While books in a variety of subjects provide a healthy escape for their readers, they can act as resources for any self-help journey.  As loneliness and isolation creep in, a plethora of mental health-focused self-help books and audiobooks about battles with depression can help combat these feelings and provide empathy and guidance. An explosion of digital reading material over the past two decades has made it easier and quicker to access free public library resources, especially for those who cannot regularly visit their local library due to old age or illness. 

Vision Loss & Isolation 

Senior Gary Foster lives with macular degeneration. A sudden loss of central vision over a decade ago  prevented him from reading people’s facial expressions and caused him to withdraw socially from his loved ones. As a macular degeneration patient, Gary was told there was nothing they could do for his sight loss. The news took a significant toll on his mental health and cost him his employment. 

In 2021, the CDC reported that 1 in 4 adults with vision loss said high levels of anxiety and depression, and young people with vision loss were exceedingly more likely to suffer from severe anxiety and depression.  Many people of all ages who have lost their sight report a lack of interest in hobbies, feeling worthless and restless, and having difficulty concentrating on tasks.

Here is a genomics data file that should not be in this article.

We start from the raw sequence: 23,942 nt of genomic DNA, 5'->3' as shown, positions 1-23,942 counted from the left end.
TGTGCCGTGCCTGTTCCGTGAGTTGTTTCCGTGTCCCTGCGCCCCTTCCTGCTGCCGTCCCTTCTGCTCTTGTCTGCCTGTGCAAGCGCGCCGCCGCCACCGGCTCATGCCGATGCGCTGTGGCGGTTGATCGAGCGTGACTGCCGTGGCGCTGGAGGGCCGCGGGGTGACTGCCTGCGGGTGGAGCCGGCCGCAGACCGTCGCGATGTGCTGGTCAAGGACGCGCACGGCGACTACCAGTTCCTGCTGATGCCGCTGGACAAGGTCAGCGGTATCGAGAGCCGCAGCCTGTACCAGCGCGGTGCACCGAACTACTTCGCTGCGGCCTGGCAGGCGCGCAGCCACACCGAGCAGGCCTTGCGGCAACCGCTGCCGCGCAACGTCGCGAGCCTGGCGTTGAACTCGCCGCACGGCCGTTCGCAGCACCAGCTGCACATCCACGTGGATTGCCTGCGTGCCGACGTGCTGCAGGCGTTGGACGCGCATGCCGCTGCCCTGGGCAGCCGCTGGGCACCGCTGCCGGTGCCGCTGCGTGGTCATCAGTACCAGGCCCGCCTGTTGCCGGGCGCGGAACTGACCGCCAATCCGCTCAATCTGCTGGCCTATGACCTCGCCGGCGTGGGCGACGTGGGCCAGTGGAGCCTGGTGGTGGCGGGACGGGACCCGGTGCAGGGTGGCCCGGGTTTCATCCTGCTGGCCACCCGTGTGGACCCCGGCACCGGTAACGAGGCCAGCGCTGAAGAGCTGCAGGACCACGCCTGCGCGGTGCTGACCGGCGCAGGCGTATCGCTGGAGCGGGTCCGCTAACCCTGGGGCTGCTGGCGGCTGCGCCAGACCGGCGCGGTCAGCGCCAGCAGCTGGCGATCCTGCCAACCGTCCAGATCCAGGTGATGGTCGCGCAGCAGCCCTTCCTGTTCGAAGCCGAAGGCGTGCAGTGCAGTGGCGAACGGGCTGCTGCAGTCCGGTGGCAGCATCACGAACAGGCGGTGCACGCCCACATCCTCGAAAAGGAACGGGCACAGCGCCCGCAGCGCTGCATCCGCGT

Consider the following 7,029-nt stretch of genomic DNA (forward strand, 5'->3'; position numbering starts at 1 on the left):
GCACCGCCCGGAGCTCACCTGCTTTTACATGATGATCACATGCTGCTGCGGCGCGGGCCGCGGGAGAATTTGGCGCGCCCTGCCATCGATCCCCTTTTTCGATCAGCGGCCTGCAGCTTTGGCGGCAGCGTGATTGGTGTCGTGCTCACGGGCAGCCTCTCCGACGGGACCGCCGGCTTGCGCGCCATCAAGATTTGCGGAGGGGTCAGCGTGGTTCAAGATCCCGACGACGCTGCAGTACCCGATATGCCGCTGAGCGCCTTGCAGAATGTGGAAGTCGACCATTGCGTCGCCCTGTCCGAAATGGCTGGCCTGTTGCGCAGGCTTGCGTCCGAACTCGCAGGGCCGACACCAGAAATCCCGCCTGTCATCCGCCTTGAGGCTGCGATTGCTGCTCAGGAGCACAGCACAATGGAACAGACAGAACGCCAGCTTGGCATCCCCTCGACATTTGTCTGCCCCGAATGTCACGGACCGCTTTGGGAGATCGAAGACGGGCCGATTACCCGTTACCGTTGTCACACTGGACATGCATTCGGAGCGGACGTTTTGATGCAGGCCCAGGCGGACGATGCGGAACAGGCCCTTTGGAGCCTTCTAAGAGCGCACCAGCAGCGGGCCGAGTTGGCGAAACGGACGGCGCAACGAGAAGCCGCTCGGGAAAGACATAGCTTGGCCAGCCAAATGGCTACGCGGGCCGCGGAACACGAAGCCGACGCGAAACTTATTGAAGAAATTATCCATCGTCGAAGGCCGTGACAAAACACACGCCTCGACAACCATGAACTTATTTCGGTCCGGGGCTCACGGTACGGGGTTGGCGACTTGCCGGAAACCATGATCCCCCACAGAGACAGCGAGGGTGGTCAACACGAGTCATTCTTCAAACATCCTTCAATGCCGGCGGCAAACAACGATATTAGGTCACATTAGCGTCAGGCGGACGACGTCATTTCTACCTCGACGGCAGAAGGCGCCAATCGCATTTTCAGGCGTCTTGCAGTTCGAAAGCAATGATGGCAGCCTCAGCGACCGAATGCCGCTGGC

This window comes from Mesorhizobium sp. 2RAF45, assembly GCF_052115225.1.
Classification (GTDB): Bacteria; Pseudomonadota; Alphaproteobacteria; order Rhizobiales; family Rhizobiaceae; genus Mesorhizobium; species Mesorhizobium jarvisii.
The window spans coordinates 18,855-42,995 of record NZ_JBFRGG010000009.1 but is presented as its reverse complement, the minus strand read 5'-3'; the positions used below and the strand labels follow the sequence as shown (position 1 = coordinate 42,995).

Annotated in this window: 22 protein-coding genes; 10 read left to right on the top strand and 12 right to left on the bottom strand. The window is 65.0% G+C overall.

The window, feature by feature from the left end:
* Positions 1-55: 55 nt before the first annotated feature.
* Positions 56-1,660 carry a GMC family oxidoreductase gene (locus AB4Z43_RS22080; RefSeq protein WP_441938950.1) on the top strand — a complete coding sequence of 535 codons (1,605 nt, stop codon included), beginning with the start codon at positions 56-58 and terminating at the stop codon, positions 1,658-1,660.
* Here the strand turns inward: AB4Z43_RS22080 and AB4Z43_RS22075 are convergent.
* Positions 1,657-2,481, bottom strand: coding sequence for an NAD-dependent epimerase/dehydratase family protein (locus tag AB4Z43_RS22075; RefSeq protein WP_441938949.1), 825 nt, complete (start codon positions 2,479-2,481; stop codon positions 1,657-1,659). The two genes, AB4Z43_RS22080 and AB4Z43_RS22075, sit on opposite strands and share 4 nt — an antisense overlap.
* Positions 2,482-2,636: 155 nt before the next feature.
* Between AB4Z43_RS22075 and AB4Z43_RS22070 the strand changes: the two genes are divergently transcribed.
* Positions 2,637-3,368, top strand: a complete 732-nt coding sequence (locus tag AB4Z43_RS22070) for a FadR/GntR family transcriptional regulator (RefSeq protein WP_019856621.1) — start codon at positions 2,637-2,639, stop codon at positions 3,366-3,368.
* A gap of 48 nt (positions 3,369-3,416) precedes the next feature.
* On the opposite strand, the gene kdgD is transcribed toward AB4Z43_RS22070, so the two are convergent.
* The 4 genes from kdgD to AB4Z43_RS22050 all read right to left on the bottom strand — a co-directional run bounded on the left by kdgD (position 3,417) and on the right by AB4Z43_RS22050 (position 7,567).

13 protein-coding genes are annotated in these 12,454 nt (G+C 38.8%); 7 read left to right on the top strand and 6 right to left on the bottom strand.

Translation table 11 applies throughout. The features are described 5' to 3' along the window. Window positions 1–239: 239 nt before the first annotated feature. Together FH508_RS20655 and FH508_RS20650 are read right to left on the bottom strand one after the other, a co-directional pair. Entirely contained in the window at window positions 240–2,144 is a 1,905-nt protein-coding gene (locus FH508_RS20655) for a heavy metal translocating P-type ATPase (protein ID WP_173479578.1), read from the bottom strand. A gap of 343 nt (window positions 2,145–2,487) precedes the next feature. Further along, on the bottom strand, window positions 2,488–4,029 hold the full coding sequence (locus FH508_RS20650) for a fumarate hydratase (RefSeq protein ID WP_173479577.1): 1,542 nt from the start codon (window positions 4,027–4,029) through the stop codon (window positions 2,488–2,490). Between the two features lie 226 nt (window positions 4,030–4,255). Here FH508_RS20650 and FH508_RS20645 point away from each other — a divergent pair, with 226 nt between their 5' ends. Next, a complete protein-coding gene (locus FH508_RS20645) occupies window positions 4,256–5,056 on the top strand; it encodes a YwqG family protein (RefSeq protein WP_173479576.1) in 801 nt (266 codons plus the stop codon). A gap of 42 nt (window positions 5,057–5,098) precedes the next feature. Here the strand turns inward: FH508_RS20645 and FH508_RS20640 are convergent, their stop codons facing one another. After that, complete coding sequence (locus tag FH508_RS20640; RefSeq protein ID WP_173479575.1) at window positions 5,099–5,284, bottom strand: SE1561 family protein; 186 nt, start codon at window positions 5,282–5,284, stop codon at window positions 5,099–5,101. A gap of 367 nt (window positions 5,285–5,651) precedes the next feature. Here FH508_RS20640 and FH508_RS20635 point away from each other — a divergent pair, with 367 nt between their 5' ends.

Significant achievements within the assistive medical technology space over the past few decades have made it possible for those suffering from low vision to regain their independence and see their families and friends once more. Canadian tech company eSight provides hands-free smart glasses for those suffering from over 20 different eye conditions.

By utilizing small high-speed, high-definition cameras to capture everything the wearer is looking at, the eSight 4 presents that footage on two near-to-eye screens in real time. Now, Foster uses an eSight device and has been able to see his loved ones’ facial expressions, revisit his hobbies and have gainful employment once more, significantly improving his mental health and that of his family members.

Interestingly, people living with severe macular degeneration and glaucoma have benefited immensely from Rendever, too. There are a growing number of stories of people who are legally blind seeing clearly for the first time through virtual reality. It is likely that the same near-to-eye screen positioning is working its power, and the results can be magical in helping people overcome sensory loss and lean into new immersive experiences with friends and family. 

So what’s next? Even with a newly declared public health crisis, we need to work together to shift society’s understanding of why social isolation is so dangerous – especially for older adults. Tools and solutions like Rendever, Libby and eSight are all amazing tools and the impact is phenomenal, and often quite heart-warming. There’s a vast amount of work left to do to make sure the epidemic of isolation is taken seriously by institutions like payers and government agencies who are able to create seismic shifts and accelerate our ability to change the landscape of social mental health.